8. arkizzle says:

    Watchout5..

    I’m pretty sure even those examples aren’t illegal photography, rather; sexual harrassment, indecent exposure [insert photography joke], threatening behaviour with a dangerous weapon, and sexual harrassment again.

    No need to include the camera as an instrument of law breaking, at all.

    Perhaps there is something (like the UK), that classifies the taking of photographs of certain sensitive buildings (in the interest of national security) to be illegal. Like army bases or the Pentagon or something.

  9. Anonymous says:

    I was detained for taking a photograph in 2003. I had a tripod, DSLR and it was at night. Some rookie cops came up behind me and pretty much took me and my gear to the precint. They were calling me a Terrorist and treated me like a criminal. When I got to the precint they were holding up a photocopy of a suspect and said it was me. After being detained in a cell for hours, I was interviewed by the detectives. The FBI was called in and I was interviewed by them. After all this, no charges were drawn and I was allowed to leave without deleting any photos. That said I no longer take photographs of Bridges or any peice of major infrastructure. Its not worth being detained again.

  10. sonipitts says:

    Anonymous:
    That said I no longer take photographs of Bridges or any peice of major infrastructure. Its not worth being detained again.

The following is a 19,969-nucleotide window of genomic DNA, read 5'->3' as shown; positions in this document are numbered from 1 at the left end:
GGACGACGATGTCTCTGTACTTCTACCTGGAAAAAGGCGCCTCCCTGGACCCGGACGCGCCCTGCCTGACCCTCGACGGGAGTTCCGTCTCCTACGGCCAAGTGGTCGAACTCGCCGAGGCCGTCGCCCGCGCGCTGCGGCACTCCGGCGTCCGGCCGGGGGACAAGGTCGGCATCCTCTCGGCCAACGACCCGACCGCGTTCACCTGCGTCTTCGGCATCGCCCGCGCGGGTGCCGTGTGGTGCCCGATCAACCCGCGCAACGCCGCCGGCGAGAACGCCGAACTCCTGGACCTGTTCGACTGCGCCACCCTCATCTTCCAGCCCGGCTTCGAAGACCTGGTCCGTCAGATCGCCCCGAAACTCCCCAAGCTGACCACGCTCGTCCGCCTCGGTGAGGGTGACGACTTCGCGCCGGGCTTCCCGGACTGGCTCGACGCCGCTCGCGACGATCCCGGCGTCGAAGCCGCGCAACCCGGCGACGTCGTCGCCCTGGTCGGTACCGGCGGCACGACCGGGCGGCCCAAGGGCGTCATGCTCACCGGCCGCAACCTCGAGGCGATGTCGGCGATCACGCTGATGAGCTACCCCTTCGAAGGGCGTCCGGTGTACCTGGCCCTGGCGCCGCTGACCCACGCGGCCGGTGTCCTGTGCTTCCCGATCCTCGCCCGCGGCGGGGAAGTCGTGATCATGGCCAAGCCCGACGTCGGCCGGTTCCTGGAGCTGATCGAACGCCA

Well, you see, that’s how our on-staff terrorists win.

  11. Takuan says:

    well… if nothing can be done to make them smarter, how about pushing a bill through your local legislative body to have all police rank designations officially changed to “Stupid Mouth Breathing Knuckle Dragging Power Mad Loser Nazi”?

  12. Jason Olshefsky says:

    @2:

    Agreed: “rarely illegal” is a stupid phrase. “Legal except for these cases…” is a much better and actually useful phrasing.

    Alas, giving cops the tools they need to do their job right takes all the fun out of getting to “legally” beat people up. I suspect the cops that joined during “we need cops” drives are the “I want to beat people up” cops much more than those who joined at other times.

  13. Anonymous says:

    Contrast enhanced bilevel image for easy printing http://img218.imageshack.us/img218/5240/image1vup.gif

  14. Lemnisk says:

    They’re allowing themselves a small amount of very general leeway to admit into evidence such photographs in the event that someone actually does use photographs taken of “public places, buildings, and structures” toward nefarious ends. They’re obviously depending on officers to use their common sense, but the fact that they’ve had to issue a directive at all should have been an indication that certain people, even police officers, lack common sense. Anyway, this is better than nothing and does provide legal recourse to anyone transit cops or whoever decide to harass.

  15. Anonymous says:

    I’m sure the people who pumped 19 bullets into Amadou Diallo for reaching into a pocket will be happy to wait while you fish out your copy of this statement to tell them why they shouldn’t gun/beat/tase/pepper spray you down.

  16. mistersquid says:

    This is definitely the right direction. I’m thinking a bust card-like headed with something like “Public Photographer’s Rights in New York State” at the top with 3 (at most) points listed on it and the citation of the pertinent sections of legal code in fine print at the bottom, this last not to take up more than 1/5th of the total card space.

    Protecting photographer’s rights is to protect the rights of the public to gather information and evidence, a cornerstone of the exercise of First Amendment Rights.

    Thanks for upping the mindshare, Cory!

  17. erzatsen says:

    bush out of office and ‘mercans are still mixing up tourist and terrorist.

    war on terra.